4. Poor design and workmanship Wall cracking can also occur in circumstances where your property or part of it (eg. an extension) has been poorly-designed or constructed. Too much weight on a load-bearing wall can contribute to wall cracks. Inferior, flawed or faulty building materials or under engineered footing design can also contribute to the emergence of wall cracks.
5. Trees with heavy root systems in close proximity to the property Trees often have invasive root structures that can also contribute to wall cracking. You should ensure that you do not have anything other than small shrubs or bushes in close proximity to your walls. Aside from destructive roots, trees can also contribute to wall cracking by removing water from the soil and affecting the soil’s moisture content.
The removal of a large tree from an area that is in close proximity to your walls may cause cracking because it can destabilise the soil in the space previously occupied by the root system. It can also lead to changes in the moisture levels of the soil or settling over time.
6. Water Damage Blocked gutters, flood damage, garden sprinklers, blocked or leaking pipes can all cause wall cracks and they can have the effect of saturating or even washing away soil.
7. Wear and tear of building materials Building materials can vary and degrade over time. Workmanship quality when mixing cement or applying plaster can vary and be subject to the worker on the day. Gravity, weathering, rotting or poor maintenance can all impact the quality of building materials as well. When a building material starts to degrade, its structural integrity might be undermined, causing it to succumb to gravity. This can cause wall cracks to appear. Concrete cancer is another possible culprit of wall cracking. This occurs when the steel reinforcements in concrete start to rust and degrade following exposure to moisture and salt.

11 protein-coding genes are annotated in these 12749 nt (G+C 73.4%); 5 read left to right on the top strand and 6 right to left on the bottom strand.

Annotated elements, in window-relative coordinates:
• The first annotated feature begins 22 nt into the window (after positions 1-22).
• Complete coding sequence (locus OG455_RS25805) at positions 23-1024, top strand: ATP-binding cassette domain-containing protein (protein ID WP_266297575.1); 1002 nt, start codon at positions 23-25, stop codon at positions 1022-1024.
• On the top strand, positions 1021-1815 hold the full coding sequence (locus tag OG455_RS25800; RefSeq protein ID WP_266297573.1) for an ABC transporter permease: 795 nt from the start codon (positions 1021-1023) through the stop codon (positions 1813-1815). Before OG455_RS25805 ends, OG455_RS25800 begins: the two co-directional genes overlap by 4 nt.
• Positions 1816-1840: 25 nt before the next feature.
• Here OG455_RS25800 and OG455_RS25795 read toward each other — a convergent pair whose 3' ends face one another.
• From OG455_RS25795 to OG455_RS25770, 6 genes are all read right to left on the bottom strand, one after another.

If your wall cracks don’t look like this, should you still be worried?
Repairing and sealing wall cracks
There are many options for repairing wall cracks. It’s relatively easy to hide wall cracks if they are hairline cracks. Minor cracking that is purely cosmetic can be repaired or sealed with filler and paint.
However, if your wall cracks are caused by an underlying structural defect then repairs can be much more costly, time-consuming and inconvenient. The longer you wait, the more expensive the problem becomes. Repair options for significant wall cracks necessitate getting an expert assessment of the underlying cause of the crack to be addressed first.
The repair process may include: Reblocking or restumping, Levelling and underpinning or in extreme cases, demolition and reconstruction.
Only an expert can advise you as to your best options. This may also call for the involvement of multiple tradespeople including builders, plumbers or tree loppers.
How Much Will it Cost You to Repair Wall Cracks?
Wall cracks can be very expensive to repair if there are structural problems involved. If you ignore wall cracks, however, the costs can be much greater; you may find yourself with a home that becomes completely uninhabitable or even condemned.
Be proactive about wall cracks. Document them by taking photographs and include a ruler in the frame of the photo so that you can compare and track the progress of any cracks over time. Make sure that the obvious causes are eliminated.
Contact a qualified building inspector for an assessment of the severity and likely cause of cracks in your walls. They can assist you with repair suggestions and give you some cost-effective solutions to maintain the structural integrity of your home.